I wanted to repost this last segment, since I believe it was misunderstood, thus the long prologue at the beginning to explain my circumstances.  I want this to be a sort of testimony of how noble my friend Darold was.  There is even more to his story, perhaps I can continue that some other time. 

Disenfranchised grief...

So what is it?  It's what I have been talking about.  If you ever read Isherwood's book, 'A Single Man', or watched Tom Ford's film with the same title, that is in part, what it's all about.  In George's case, he's not invited to the funeral of his friend by his family.  Tondelli's 'Separate Rooms' is about the same thing.  If you Google it, you will find Ken Doka's definition, “Grief that persons experience when they incur a loss that is not or cannot be openly acknowledged, socially sanctioned or publicly mourned”.

It's real.  It's not something a person can just let go of, or snap out of it from.  Yes, you can 'let it be' - but you need to go through it, you need to embrace it.  One friend explained to me the reason why several friends haven't even acknowledged my friend's death, or the grief, is because of how private my life has been, and perhaps, they just don't know what to say.  Hence - disenfranchised.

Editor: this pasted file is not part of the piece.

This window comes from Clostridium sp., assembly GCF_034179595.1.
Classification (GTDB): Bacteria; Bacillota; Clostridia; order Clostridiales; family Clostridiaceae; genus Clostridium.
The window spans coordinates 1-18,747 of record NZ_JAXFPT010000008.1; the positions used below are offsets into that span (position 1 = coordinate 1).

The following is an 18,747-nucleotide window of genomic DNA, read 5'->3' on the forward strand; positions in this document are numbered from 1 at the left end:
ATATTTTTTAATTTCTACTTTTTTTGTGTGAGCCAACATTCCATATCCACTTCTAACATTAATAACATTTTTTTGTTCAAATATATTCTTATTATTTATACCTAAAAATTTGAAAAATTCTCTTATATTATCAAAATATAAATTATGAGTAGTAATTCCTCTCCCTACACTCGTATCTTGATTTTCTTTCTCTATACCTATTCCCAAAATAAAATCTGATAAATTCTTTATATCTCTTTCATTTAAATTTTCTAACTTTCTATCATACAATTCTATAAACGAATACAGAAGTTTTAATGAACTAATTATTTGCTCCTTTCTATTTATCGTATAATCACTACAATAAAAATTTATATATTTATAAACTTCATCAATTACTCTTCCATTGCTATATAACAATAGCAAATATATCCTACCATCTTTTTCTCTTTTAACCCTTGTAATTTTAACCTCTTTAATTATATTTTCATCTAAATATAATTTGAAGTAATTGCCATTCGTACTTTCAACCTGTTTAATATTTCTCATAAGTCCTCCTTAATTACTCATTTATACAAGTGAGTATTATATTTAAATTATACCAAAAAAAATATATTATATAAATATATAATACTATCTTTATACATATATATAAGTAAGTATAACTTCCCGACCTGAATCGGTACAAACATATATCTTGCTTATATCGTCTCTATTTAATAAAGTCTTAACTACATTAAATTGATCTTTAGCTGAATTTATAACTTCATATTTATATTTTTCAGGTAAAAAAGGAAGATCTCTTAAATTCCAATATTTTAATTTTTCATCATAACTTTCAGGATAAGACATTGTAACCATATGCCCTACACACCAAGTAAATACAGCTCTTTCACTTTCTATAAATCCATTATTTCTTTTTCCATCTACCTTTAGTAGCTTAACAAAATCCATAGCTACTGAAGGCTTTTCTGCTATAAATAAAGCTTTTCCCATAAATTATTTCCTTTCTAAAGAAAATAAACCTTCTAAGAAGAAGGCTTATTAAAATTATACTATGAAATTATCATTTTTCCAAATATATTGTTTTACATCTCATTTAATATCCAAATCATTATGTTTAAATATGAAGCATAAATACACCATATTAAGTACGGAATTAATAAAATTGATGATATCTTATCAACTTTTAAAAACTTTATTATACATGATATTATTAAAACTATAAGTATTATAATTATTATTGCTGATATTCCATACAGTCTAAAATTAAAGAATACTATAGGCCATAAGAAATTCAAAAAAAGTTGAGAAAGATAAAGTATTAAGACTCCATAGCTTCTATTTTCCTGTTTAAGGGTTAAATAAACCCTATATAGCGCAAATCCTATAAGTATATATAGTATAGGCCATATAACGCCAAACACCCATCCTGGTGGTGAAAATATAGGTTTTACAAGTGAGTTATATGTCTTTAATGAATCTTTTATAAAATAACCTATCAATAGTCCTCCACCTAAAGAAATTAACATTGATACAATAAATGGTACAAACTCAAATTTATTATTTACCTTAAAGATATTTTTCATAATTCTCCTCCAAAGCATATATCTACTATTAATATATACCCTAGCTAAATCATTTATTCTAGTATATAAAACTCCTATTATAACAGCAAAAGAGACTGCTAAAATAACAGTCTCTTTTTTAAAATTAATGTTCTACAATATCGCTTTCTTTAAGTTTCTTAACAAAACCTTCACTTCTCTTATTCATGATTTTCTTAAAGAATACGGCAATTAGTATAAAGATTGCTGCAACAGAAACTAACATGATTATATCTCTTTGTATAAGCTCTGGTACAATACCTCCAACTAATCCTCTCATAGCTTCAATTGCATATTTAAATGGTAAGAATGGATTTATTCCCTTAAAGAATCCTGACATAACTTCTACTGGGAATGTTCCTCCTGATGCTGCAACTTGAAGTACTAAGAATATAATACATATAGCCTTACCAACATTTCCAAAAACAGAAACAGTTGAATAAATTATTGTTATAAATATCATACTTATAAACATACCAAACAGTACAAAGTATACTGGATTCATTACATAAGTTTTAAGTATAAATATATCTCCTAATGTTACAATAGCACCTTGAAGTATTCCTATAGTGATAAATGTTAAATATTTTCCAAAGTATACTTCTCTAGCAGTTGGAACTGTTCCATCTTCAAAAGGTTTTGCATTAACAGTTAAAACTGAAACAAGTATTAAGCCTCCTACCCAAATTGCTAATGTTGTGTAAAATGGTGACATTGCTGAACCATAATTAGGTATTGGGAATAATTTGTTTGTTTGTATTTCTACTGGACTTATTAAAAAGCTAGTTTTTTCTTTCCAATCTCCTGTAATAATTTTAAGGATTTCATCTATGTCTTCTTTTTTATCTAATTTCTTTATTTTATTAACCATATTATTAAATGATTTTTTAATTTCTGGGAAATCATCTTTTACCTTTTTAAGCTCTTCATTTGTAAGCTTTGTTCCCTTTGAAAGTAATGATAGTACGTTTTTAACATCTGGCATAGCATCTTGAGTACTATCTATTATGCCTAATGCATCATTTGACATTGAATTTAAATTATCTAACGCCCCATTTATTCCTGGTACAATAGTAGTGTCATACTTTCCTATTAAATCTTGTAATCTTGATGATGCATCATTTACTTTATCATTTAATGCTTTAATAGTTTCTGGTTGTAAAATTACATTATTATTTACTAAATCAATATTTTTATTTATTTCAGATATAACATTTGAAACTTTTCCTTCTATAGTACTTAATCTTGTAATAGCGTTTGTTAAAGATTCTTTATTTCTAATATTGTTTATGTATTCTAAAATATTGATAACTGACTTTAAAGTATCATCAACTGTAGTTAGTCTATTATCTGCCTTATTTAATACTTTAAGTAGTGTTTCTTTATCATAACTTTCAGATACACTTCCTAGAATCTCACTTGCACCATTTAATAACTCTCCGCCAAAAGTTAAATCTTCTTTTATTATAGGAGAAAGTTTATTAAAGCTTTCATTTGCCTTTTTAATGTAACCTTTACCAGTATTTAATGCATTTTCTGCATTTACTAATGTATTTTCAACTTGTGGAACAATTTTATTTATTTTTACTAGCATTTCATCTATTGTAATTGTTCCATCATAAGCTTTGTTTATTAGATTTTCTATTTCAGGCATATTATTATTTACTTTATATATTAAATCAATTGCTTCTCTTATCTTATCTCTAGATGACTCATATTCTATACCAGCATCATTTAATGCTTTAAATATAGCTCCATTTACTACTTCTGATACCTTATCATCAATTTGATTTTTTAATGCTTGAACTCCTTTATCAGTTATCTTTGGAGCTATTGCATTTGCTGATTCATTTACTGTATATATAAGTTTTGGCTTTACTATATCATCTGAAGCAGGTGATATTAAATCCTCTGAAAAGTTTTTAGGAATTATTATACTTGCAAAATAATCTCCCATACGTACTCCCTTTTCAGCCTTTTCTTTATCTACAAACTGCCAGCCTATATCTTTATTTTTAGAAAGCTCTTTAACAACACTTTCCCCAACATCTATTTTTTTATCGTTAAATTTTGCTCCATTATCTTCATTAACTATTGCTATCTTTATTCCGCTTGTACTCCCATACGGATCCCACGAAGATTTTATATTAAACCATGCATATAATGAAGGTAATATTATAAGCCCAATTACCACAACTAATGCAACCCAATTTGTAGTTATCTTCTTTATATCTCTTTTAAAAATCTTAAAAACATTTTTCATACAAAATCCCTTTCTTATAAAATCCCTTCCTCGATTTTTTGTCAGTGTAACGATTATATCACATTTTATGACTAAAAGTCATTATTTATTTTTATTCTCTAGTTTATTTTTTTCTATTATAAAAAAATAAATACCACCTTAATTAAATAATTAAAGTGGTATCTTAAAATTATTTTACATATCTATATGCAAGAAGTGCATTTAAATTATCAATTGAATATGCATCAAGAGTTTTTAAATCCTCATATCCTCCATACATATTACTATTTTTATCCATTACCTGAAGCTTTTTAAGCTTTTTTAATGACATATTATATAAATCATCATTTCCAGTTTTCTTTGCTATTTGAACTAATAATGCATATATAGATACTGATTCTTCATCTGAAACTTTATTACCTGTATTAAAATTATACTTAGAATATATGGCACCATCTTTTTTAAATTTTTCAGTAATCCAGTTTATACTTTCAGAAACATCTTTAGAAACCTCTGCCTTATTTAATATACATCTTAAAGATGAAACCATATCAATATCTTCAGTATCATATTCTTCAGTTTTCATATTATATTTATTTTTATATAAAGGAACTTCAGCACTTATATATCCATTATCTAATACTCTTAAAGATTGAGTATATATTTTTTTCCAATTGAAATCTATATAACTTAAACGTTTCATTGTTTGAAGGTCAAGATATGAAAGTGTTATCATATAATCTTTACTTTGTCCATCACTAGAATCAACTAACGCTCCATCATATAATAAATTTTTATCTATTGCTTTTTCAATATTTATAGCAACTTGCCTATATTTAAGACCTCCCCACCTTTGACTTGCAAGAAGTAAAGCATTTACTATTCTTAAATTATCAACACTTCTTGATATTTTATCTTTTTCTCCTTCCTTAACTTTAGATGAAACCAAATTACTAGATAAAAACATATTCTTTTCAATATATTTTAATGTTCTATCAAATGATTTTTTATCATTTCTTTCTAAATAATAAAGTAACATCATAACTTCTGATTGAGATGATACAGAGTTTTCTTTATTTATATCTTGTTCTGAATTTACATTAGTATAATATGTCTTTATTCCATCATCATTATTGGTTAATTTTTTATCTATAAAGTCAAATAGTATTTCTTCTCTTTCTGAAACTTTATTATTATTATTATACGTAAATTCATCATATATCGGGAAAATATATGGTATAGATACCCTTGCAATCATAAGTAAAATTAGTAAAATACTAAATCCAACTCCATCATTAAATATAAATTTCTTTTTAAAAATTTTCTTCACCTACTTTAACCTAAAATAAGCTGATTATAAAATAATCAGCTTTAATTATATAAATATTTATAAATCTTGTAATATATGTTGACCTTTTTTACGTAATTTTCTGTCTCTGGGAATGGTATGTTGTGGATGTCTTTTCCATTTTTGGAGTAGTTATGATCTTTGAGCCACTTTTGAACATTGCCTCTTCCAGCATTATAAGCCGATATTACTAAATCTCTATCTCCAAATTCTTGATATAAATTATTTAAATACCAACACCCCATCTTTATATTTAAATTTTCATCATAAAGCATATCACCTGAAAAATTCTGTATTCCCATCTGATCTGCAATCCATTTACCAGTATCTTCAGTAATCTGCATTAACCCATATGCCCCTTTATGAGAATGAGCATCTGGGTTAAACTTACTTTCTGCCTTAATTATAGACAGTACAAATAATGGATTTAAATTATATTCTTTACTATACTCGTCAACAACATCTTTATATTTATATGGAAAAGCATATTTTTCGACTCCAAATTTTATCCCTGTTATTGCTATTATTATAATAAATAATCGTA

Nothing to see here.

*I love to repeat the following anecdotes when speaking of chaste, same-sex friendship:

"... one must have friendships in life. [ . . .] Let yourself love. There is no danger so long as the spirit of prayer exists in you. And young priests have hours of loneliness that are very hard. They need affection and tenderness. If you don't give it to them, they will go looking for it just anywhere.

Also, at certain hours we need someone to show us affection: a mother, a sister, a brother. Otherwise, if the heart is not anchored, it goes anywhere at all, and is lost." - Fr. Mark, One must have friendships in life.

Mark asked Arsenius, 'It is right, isn't it, to have nothing unnecessary in one's cell? I saw a brother who had a few cabbages, and he was rooting them out.' Arsenius said, 'It is right, but each should do what is right for his own way of life. If he is not strong enough to endure without the cabbages, he will plant them again.' - Sayings of the Desert Fathers